But by getting together into large societies and corporations, and by specializing and hierarchically organizing our means of production, we have managed to organize large-scale and even global-scale industrial activities and urbanizations. These are now causing planetary and centuries-long transformations of the land, sea, air, and of life itself. And yet the 6 foot tall situated and selfish ape is expected to plan these activities in order to avoid large-scale disaster. Our present industrialization and urbanization, unplanned as they are at the spatial and temporal scale of their effects, are akin to the unplanned scourges of locusts or cancer.

Only by putting our best minds to work collectively on our large-scale, long-term problems and opportunities will we improve the certainty of our knowledge about these, and thus be able to avoid excessive discounting of the far out and far away when weighing consequences.

More importantly we have to figure out how to make the democratic majority of us support and believe intellectuals and un-self-interested institutions that would be capable of making unbiased and rational pronouncements on these issues. Some of our number, who ought to be credible, do understand the long term implications of our large-scale actions. But we are pathologically unable, as mass societies today, to listen to these more knowledgeable people, because other people and organizations with vested interests in the status quo have perfected the art and science of managing popular belief and diverting attention.

We are going to need to superimpose a new global scale of governance of our activity, to match the global effects of our high-throughput, high-impact world-transforming activities. Many of the solutions may involve a re-localization and downsizing of activity and governance, but to make that fair, it will need global oversight and regulation.

We’re going to have to figure out how the necessary global scale of governance could be democratic and representative of situated, selfish and short-lived hairless apes, and yet also have as its primary responsibility the weighing, prevention and cure of global problems, like climate change and ecosystem destruction, that take 500 years to have their full effect, and 100 years to slow down.

Solving that puzzle will be the next leap in our maturity as a civilization. Not solving it will mean a depletion of readily accessible natural resources worldwide, a severe alteration of climate and agriculture, a global breakdown of eco-systems, a collapse of our present large-scale human civilization, and an end to the comfortable lifestyle to which the developed world has become accustomed.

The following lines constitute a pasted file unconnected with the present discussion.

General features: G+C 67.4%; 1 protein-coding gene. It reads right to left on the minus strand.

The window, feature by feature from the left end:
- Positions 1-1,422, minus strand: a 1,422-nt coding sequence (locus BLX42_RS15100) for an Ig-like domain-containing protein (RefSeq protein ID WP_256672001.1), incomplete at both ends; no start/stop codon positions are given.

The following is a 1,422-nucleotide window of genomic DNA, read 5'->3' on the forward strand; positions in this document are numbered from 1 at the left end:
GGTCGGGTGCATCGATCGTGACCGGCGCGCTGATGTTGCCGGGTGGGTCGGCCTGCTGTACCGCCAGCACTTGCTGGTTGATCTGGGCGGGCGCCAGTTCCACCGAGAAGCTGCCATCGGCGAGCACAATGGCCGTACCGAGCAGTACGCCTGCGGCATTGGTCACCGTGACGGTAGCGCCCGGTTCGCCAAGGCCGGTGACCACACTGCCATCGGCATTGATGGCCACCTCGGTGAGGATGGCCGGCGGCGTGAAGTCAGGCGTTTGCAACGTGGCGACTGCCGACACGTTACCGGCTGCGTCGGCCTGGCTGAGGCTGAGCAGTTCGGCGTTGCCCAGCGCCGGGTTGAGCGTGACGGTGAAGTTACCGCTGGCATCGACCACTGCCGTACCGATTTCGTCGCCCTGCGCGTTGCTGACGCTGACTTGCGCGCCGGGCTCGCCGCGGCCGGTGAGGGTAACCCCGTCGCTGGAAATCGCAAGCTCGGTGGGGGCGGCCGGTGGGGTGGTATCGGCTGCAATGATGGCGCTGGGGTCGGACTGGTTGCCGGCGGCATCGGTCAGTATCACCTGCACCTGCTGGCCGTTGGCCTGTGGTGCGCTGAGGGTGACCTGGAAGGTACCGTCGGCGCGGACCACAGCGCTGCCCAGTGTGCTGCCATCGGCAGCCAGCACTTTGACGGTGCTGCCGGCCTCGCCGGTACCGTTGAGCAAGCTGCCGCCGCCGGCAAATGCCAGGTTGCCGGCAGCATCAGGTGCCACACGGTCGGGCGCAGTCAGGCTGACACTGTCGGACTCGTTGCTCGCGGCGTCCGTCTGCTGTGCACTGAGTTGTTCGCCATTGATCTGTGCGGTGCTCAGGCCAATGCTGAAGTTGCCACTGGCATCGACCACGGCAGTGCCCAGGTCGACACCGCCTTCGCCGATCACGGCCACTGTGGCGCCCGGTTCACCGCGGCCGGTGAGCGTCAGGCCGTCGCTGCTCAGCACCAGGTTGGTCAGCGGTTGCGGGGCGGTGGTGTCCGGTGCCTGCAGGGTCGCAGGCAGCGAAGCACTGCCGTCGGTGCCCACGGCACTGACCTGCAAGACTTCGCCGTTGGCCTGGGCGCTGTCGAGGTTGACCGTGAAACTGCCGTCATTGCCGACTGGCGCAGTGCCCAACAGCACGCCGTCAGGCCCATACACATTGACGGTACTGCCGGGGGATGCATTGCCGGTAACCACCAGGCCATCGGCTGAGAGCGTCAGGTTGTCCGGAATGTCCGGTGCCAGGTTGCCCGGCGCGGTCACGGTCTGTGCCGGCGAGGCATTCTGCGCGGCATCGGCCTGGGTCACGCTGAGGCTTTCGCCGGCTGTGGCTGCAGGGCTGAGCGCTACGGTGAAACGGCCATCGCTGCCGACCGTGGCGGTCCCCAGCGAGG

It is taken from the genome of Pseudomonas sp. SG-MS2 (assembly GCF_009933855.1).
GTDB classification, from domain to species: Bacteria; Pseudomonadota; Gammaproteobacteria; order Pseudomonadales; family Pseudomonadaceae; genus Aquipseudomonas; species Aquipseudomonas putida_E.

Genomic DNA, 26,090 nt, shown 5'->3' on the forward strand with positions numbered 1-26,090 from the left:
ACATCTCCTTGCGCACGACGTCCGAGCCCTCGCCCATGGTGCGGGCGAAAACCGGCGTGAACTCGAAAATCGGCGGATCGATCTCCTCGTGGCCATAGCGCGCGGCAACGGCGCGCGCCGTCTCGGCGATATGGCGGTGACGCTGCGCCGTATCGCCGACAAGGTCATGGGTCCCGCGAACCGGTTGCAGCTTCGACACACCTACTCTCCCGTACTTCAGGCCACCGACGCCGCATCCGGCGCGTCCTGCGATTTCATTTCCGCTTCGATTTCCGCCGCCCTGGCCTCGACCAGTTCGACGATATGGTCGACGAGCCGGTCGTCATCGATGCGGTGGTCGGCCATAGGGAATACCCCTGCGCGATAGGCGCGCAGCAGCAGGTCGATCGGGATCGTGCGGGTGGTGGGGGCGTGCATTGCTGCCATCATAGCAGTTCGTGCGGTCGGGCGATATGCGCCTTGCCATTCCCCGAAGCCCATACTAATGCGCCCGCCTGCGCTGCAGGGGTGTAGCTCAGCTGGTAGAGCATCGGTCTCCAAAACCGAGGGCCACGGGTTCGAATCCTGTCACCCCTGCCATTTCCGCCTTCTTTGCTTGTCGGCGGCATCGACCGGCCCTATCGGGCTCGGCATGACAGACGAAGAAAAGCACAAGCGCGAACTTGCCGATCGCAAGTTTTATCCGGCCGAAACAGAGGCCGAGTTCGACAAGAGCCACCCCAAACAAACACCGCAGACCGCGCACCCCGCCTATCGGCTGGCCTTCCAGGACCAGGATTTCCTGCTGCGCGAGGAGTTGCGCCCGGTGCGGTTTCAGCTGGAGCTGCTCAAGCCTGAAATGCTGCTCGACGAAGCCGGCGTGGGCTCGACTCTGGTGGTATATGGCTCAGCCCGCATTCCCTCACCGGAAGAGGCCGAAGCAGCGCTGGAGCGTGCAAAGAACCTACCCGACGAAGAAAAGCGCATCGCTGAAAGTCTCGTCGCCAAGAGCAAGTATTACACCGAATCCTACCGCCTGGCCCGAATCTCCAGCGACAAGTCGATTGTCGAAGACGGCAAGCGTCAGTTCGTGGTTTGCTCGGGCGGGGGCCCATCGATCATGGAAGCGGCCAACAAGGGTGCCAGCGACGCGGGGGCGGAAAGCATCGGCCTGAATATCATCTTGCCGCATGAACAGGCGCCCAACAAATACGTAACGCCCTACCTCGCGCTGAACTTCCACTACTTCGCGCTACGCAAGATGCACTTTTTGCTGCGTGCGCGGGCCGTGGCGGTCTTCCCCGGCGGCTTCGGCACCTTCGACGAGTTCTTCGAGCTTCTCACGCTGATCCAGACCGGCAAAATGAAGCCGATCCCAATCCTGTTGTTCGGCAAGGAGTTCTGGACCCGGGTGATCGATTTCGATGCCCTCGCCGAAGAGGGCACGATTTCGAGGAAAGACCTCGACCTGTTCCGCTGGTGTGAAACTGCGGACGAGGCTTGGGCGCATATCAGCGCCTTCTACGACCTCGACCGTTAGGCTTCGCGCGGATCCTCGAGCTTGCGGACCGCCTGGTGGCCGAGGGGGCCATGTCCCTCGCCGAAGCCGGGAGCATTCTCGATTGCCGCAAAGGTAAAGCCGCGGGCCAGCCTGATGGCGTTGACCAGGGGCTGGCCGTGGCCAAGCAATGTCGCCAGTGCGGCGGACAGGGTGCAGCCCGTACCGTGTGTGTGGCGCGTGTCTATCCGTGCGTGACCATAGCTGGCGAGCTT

Denying We Are Animals

Posted March 8, 2008 by erichawthorne
Categories: philosophy, psychology

The biggest error of our historical, civilized period as humans is that we deny that we are animals. Our dominant cultural teachings insist that we actively deny this. To ascribe animal behaviour to a person is a grievous insult.

In our capacity for abstract thought and imagination of ourselves and the future, we have transcended the capabilities of other animal species on Earth, to be sure. Yet most of what motivates us, much of the time, are concerns and desires that we share with the other animals. We are driven by needs for food, drink, shelter, personal security, and reproduction, as are all other animals. We spend much of our “bandwidth” managing and optimizing co-operation and competition in the quest for surer survival, by forming complex hierarchical social groups, as do most “higher” animal species. Occasionally, we have the time to muse about, or futz about with “higher” concerns like literature, cosmology, and baseball, that other animal species can’t get around to. Occasionally.

Plato separated the ideal from the real. Descartes the mind from the body. But notions of soul and body, of sacred and profane, long predate these, probably being included among the earliest forms of abstract thought. It is one thing, though, to notice a separation between the human soul or mind and its thoughts on the one hand and the rest of the world on the other, but quite another thing to denigrate the latter and exalt the former. Certainly not all belief systems did. West Coast North American spiritual belief places human people as equals among bird people, bear people, and tree people, and I suspect most “Animist” religions did the same. The grand denial occurs only in the more “advanced” religions and philosophical and legal systems.

By denying we are animals, we lose a lot. We fail to understand the reasons for our conflicts, and for our societal structures. We fail to understand the raison d’etre for the moral guidance that our cultural stories provide us; that they glue our societies together against individual organismal selfishness; that they provide ancestral wisdom needed to reign in the dangerous combination of our animal motivations and our big brains’ imaginative capacity to invent many forms of unsuccessful life story.

By denying we are animals living animal-motivated lives of varying abilities and fortunes, we fail to acknowledge the primary causes of despair, depression, schizophrenia, and addiction, and we fail to appropriately counsel our young and our troubled.

By denying we are animals, we fail to understand the interdependency we have with the eco-systems we live in. We naively assume we can engineer something better, without understanding the essence and value of what we are destroying in the process.

This is not a very high form of transcendent intelligence, that misguides itself so.